October 26: High River Memorial Centre
James Campbell has followed his muse to five television specials, more than 40 recordings, over 30 works commissioned, a Juno Award (Stolen Gems), a Roy Thomson Hall Award, Canada’s Artist of the Year, the Queen’s Golden Jubilee Medal and Canada’s highest honor, the Order of Canada.
Allan Gilliland: Dreaming of the Masters I
Weber: Concertino for Clarinet & Orchestra
Copland: Fanfare for the Common Man
Called by the Toronto Star “Canada’s pre‐eminent clarinetist and wind soloist”, James Campbell has performed solo and chamber music concerts in 30 countries in many of the worlds great concert halls: London’s Wigmore and Queen Elizabeth Halls, Amsterdam’s Concertgebouw, Tokyo’s Suntory Hall, Paris’s Theatre Champs‐ Elysees, Washington’s Kennedy Centre and Boston’s Symphony Hall.
He has been soloist with over 60 orchestras, including the Boston Pops, the London Symphony, the London Philharmonic, the Russian Philharmonic, and the Montreal Symphony and has performed Copland’s Clarinet Concerto four times with Aaron Copland conducting. He has appeared with over 30 string quartets, including the Amadeus (when he replaced an ailing Benny Goodman on a tour of California), Guarneri, Vermeer, New Zealand, Fine Arts, Allegri and St Lawrence Quartets.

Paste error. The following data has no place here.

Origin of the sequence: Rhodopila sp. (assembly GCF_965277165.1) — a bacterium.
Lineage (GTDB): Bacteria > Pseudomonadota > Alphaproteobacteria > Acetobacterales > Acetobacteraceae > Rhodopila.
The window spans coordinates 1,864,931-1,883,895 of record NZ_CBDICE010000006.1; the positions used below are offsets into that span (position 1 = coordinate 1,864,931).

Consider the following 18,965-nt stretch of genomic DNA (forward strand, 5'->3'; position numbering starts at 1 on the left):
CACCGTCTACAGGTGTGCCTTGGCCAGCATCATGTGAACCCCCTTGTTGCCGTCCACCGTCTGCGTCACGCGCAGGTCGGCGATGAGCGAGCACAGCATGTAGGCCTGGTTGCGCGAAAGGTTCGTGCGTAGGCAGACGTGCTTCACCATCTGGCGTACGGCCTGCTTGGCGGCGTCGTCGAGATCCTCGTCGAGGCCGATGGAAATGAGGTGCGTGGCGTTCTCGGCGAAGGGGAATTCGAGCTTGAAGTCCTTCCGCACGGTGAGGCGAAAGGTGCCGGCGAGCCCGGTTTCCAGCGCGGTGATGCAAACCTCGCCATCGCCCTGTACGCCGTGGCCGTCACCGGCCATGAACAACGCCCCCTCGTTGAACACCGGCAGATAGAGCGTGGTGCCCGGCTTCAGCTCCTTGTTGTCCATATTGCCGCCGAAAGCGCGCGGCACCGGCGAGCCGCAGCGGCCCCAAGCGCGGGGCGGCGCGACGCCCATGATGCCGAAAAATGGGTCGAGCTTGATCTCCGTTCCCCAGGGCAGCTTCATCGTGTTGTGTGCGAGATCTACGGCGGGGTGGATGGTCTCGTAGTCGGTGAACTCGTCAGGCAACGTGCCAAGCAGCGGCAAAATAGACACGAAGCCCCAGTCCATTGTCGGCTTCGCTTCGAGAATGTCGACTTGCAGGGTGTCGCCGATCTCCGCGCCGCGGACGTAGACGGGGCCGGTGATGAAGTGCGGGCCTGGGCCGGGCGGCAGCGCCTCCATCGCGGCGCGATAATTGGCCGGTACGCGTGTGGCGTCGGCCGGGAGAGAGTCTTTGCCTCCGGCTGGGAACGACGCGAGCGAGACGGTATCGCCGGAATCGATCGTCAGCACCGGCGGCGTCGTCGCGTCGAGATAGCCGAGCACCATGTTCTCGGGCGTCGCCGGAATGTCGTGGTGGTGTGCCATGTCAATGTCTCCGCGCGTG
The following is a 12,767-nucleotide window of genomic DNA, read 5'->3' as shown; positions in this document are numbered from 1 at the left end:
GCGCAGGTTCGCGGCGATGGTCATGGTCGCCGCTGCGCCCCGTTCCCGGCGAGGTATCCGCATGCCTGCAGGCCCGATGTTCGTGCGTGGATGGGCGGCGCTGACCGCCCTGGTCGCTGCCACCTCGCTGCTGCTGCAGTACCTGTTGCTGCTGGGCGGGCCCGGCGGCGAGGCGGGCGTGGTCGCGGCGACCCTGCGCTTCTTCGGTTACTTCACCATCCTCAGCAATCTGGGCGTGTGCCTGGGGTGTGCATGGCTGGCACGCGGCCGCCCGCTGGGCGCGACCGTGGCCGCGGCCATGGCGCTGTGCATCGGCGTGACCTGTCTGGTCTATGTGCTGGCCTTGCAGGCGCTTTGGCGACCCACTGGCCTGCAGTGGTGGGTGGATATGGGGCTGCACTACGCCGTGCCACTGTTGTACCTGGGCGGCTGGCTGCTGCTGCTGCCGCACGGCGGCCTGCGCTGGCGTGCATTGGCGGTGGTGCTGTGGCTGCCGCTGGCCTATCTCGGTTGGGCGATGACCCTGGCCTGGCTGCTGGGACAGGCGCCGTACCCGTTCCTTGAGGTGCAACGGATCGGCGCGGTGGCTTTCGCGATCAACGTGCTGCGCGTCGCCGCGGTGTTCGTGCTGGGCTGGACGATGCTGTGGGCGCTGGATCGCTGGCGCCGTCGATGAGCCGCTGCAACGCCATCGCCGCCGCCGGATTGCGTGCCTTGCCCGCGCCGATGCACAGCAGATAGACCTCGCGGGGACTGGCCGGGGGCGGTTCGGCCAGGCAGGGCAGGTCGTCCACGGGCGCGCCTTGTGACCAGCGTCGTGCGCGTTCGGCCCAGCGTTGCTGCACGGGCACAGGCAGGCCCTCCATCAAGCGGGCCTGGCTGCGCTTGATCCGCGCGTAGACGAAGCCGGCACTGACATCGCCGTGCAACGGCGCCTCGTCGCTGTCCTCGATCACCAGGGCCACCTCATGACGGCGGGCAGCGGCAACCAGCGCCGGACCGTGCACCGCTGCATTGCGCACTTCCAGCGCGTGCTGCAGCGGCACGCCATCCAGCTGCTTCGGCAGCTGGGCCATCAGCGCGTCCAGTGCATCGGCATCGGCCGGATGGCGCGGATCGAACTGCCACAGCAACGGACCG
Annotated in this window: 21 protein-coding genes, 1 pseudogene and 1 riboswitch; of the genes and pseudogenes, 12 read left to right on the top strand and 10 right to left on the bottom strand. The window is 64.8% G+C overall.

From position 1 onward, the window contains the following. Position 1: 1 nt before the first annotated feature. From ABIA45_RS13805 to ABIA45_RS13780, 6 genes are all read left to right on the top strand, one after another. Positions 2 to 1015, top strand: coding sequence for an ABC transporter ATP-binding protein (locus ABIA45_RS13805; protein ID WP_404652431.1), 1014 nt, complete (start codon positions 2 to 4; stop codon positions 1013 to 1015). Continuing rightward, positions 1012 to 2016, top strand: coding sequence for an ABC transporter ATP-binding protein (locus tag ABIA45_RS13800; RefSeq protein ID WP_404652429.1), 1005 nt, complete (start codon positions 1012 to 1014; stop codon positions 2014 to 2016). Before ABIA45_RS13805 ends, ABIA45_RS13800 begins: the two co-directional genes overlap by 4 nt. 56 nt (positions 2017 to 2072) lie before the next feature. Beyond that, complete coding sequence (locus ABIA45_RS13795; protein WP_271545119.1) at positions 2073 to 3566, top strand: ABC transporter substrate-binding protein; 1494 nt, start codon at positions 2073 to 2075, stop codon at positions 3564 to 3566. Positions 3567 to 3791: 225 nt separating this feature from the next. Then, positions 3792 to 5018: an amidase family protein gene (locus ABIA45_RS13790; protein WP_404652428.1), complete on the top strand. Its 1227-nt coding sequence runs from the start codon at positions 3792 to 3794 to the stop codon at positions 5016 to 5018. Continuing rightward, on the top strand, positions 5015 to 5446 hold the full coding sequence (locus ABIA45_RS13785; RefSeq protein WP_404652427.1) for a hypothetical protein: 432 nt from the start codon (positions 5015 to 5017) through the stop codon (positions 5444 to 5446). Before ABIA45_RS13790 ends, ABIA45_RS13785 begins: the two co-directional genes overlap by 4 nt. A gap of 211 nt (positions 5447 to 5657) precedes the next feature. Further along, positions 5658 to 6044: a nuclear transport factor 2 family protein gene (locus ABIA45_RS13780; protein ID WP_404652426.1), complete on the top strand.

Many of Campbell’s extensive discography many have won international acclaim. His recording of the Brahms Clarinet Quintet with the Allegri Quartet was voted “Top Choice” by BBC Radio 3 and the London Times and Stolen Gems, a recording of lighter classics, won a Juno Award (Canada’s Grammy). James has recorded with the London Symphony (the world premiere recording of Brahms Sonata Op. 120 No. 1 orchestrated by Luciano Berio and Weber Concerto No.1), the Philharmonia (Debussy Premier Rhapsody), the London Philharmonic (Saint‐Saens Tarantella), and the NACO (Mozart and Copland Concertos). Sony Classical has recently re‐released his recording of the Debussy Premier Rhapsody with Glenn Gould.
Since 1984, James Campbell has been Artistic Director of the Festival of the Sound, the annual summer Canadian chamber music festival, and has programmed over 1300 concerts for the festival. Under his direction the Festival has traveled to England, Japan, and the Netherlands and it has been the subject of documentaries by BBC Television, CBC Television and TV Ontario.
Campbell is the subject of numerous features and cover stories in Clarinet Magazine (USA), Clarinet and Sax (UK), Piper Magazine (Japan), Gramophone, and in the book Clarinet Virtuosi of Today, by British author and clarinet authority Pamela Weston.
James continues to explore and expand musically, his most recent collaboration being Spirit ’20, created at Festival of the Sound in 2010. The six member ensemble explores the music of the roaring 20’s in new and innovative ways. James Campbell has been Professor of Music at the prestigious Jacobs School of Music, Indiana University since 1988.
James plays Conn‐Selmer clarinets and uses Vandoren and Legere reeds.